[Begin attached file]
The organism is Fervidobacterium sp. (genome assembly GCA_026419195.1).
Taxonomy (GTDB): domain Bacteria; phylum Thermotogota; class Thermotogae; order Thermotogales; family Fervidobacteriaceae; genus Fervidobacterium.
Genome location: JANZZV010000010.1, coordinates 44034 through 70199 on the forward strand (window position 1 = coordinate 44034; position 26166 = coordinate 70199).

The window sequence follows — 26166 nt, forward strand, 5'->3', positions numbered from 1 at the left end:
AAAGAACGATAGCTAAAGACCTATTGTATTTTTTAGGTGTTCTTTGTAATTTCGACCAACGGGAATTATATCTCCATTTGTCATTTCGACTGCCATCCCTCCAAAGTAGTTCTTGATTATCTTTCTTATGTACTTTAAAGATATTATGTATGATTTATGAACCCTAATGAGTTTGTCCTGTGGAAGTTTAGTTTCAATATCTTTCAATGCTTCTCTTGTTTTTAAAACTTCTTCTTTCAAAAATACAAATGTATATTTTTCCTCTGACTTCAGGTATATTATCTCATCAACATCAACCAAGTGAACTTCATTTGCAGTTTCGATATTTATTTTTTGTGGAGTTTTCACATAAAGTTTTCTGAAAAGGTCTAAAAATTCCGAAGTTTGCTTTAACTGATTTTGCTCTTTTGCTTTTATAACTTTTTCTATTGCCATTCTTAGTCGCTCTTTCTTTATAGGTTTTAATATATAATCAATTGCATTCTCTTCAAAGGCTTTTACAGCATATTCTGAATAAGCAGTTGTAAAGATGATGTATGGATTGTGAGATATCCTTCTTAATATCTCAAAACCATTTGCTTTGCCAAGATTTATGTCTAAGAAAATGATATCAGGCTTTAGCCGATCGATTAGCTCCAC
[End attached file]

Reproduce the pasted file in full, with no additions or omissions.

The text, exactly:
The organism is Fervidobacterium sp. (genome assembly GCA_026419195.1).
Taxonomy (GTDB): domain Bacteria; phylum Thermotogota; class Thermotogae; order Thermotogales; family Fervidobacteriaceae; genus Fervidobacterium.
Genome location: JANZZV010000010.1, coordinates 44034 through 70199 on the forward strand (window position 1 = coordinate 44034; position 26166 = coordinate 70199).

The window sequence follows — 26166 nt, forward strand, 5'->3', positions numbered from 1 at the left end:
AAAGAACGATAGCTAAAGACCTATTGTATTTTTTAGGTGTTCTTTGTAATTTCGACCAACGGGAATTATATCTCCATTTGTCATTTCGACTGCCATCCCTCCAAAGTAGTTCTTGATTATCTTTCTTATGTACTTTAAAGATATTATGTATGATTTATGAACCCTAATGAGTTTGTCCTGTGGAAGTTTAGTTTCAATATCTTTCAATGCTTCTCTTGTTTTTAAAACTTCTTCTTTCAAAAATACAAATGTATATTTTTCCTCTGACTTCAGGTATATTATCTCATCAACATCAACCAAGTGAACTTCATTTGCAGTTTCGATATTTATTTTTTGTGGAGTTTTCACATAAAGTTTTCTGAAAAGGTCTAAAAATTCCGAAGTTTGCTTTAACTGATTTTGCTCTTTTGCTTTTATAACTTTTTCTATTGCCATTCTTAGTCGCTCTTTCTTTATAGGTTTTAATATATAATCAATTGCATTCTCTTCAAAGGCTTTTACAGCATATTCTGAATAAGCAGTTGTAAAGATGATGTATGGATTGTGAGATATCCTTCTTAATATCTCAAAACCATTTGCTTTGCCAAGATTTATGTCTAAGAAAATGATATCAGGCTTTAGCCGATCGATTAGCTCCAC